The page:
How to Choose Siding - Curb Appeal Aesthetics


As they say, “You never get a second chance to make a first impression.” Of course, while the phrase is typically used to emphasize the importance of eye contact and a firm handshake, it also applies to our homes—especially their exteriors. To approaching guests, or simply to people walking or driving by, the outward appearance of your home can express a great deal about your personality, your style, and your priorities as a homeowner. If you suspect that your current siding isn’t sending the right messages about you, there’s no easier, less expensive, or more effective option than painting. The catch is that although a fresh coat of paint may be able to usher in a dramatic new look, it cannot solve deeper, performance-related problems with your siding. But don’t forget: Although you may be choosing to install new siding for expressly practical reasons, you can leverage the project to resolve your aesthetic concerns at the same time. The sheer number of options makes it easy to find a combination of color and texture that reflects your preferences, highlights the architectural style of your home, and suits the surrounding neighborhood. Eldredge concludes, “There are dozens and dozens of possibilities, even if you look only at the Weatherbeater line,” the siding installed by Sears Home Services. In other words, he says, “homeowners are spoiled for choice!”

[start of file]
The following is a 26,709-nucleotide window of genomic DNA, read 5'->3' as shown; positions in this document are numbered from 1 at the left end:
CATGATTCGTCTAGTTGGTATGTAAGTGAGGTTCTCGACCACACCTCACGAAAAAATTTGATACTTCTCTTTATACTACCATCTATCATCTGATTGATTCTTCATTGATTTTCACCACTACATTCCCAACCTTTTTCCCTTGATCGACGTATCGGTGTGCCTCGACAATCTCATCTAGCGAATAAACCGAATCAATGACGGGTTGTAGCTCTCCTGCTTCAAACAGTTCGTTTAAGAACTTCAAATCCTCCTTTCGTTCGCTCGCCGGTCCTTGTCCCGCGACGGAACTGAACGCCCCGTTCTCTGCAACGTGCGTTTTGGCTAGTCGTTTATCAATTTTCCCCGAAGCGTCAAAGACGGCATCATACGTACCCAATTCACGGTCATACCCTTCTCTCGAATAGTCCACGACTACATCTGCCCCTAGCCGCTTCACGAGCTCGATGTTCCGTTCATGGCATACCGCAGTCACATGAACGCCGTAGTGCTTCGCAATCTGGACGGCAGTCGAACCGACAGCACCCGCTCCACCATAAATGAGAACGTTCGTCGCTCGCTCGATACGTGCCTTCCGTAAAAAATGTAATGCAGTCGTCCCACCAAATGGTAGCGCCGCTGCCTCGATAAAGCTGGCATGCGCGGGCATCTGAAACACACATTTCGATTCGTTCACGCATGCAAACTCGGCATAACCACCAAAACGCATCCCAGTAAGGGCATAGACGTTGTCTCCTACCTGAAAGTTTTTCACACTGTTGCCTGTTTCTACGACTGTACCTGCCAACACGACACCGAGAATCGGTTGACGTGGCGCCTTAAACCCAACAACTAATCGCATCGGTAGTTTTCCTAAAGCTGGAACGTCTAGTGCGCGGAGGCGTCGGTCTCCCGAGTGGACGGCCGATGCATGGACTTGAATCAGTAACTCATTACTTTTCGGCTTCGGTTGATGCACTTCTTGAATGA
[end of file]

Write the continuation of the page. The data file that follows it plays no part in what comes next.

How to Choose Siding - House Resale Value


When homeowners undertake a home improvement project, they often do it begrudgingly. “Nobody likes to spend money,” Eldredge points out. Put off by the price tag? Think of it this way—you’re not the only one who knows that re-siding involves considerable costs. Prospective buyers are also aware of this fact, and often act on that awareness by walking away from homes that have siding that needs work. You may not have any immediate plans to move, but whenever you do decide to sell, having chosen to re-side your home could work to your ultimate advantage. Plus, Eldredge says, “don’t forget that you’re making an investment, not simply throwing money away.” When it comes time to sell, the purchase and installation of new siding often gives a boost to home value. In fact, Eldredge estimates that upon resale, homeowners typically recoup more than half of the project cost. Certainly, not every home improvement offers a favorable return on investment, but siding replacement definitely does—especially when you add in the amount Energy Star-rated options like Weatherbeater siding can save you on climate control. To gain even more confidence in your re-siding project, make it a point to find a solution that’s backed by a solid guarantee. For instance, Sears Home Services provides peace of mind with a one-, two-, or three-year limited warranty (view details).